On 10/26/06, Gregory Maxwell <gmaxwell(a)gmail.com> wrote:
On 10/26/06, The Cunctator <cunctator(a)gmail.com>
The problem is that GFDL really doesn't allow
that kind of content-mixing.
It's more strongly viral than CC-by-SA.
From the GFDL v1.2:
7. AGGREGATION WITH INDEPENDENT WORKS
A compilation of the Document or its derivatives with other separate
and independent documents or works, in or on a volume of a storage or
distribution medium, is called an "aggregate" if the copyright
resulting from the compilation is not used to limit the legal rights
of the compilation's users beyond what the individual works permit.
When the Document is included in an aggregate, this License does not
apply to the other works in the aggregate which are not themselves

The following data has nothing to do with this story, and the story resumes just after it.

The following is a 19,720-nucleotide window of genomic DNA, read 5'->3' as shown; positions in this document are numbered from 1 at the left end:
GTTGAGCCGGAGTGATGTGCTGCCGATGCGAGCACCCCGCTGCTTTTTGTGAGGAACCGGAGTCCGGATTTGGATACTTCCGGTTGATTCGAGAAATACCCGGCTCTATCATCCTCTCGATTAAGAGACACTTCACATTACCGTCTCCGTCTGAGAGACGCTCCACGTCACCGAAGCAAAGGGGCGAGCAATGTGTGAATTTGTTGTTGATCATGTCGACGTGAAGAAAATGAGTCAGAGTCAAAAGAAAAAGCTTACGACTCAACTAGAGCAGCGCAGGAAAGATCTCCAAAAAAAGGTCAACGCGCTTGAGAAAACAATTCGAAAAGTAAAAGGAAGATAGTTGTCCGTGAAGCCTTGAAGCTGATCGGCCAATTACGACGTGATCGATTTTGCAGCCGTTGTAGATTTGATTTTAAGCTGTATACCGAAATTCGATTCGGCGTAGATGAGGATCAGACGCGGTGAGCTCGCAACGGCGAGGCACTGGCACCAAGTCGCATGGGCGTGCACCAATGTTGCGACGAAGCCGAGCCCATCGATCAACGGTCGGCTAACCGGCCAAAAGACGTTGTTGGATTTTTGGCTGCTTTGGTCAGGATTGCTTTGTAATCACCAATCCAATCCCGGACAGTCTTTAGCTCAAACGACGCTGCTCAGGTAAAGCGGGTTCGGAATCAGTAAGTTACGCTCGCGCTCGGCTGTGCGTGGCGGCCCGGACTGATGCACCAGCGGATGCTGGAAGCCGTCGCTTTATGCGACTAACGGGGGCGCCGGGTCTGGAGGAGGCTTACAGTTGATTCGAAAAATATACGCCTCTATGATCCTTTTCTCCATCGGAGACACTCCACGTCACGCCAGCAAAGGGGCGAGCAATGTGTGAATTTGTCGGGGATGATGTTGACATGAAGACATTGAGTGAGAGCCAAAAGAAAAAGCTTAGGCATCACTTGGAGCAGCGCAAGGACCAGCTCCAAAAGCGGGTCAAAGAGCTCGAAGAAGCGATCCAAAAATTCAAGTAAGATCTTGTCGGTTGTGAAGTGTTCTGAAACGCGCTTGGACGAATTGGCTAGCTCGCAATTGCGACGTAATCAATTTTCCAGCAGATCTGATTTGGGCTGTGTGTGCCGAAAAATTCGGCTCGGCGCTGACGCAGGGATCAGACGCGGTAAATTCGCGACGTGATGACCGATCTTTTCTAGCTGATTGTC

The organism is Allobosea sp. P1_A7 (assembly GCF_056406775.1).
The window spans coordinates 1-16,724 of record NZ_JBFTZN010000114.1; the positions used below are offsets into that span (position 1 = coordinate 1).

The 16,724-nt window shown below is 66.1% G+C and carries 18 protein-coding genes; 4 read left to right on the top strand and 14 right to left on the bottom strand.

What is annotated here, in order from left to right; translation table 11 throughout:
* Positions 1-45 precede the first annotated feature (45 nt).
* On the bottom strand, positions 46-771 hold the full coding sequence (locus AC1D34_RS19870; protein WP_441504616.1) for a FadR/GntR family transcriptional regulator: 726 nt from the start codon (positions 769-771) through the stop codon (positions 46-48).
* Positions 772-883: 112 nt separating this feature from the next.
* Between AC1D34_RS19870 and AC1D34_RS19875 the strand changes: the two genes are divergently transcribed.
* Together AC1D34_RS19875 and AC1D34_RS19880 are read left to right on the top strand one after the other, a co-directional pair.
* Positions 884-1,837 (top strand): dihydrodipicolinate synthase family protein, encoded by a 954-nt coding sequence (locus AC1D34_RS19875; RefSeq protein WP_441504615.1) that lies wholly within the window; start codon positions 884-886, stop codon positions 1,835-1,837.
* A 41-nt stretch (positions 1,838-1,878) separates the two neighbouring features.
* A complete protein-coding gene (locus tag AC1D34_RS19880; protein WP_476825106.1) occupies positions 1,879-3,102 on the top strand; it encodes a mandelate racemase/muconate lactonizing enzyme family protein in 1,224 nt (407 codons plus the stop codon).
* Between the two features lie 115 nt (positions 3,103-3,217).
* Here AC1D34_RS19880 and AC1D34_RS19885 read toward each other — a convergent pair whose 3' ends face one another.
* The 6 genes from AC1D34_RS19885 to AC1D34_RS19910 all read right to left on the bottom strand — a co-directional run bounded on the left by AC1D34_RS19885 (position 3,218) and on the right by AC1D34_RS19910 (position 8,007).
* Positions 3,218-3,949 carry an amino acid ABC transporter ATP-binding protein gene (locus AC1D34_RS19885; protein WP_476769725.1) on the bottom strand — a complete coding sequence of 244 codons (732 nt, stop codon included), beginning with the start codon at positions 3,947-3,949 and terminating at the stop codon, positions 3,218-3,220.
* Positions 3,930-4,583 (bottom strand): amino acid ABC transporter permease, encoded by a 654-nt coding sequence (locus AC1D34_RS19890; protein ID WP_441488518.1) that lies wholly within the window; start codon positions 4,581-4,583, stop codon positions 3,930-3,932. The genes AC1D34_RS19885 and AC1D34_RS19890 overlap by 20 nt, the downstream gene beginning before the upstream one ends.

derivative works of the Document.
Of course you can argue that an image created specifically to
illustrate an article, or that an article created specifically to
elaborate an image is a derivative rather than an aggregation, there
is no difference between the Creating Confusion - * licenses and the
GFDL in this respect.
I find the CC licenses to be very explicit and very clear about what
constitutes a "collective" work (their equivalent of the GDFL's
"aggregate" section) and full of copius examples of what sorts of
things would be considered to be that. The GDFL's "aggregate" section
doesn't really indicate whether they mean that a final printed page
with mixed-licensing materials would be considered an "aggregate" or
not, or give any indication of what the real boundary is between
"aggregate" and "derivative," in my reading of it. I'd consider
rather big difference, personally -- clarity can go a long way.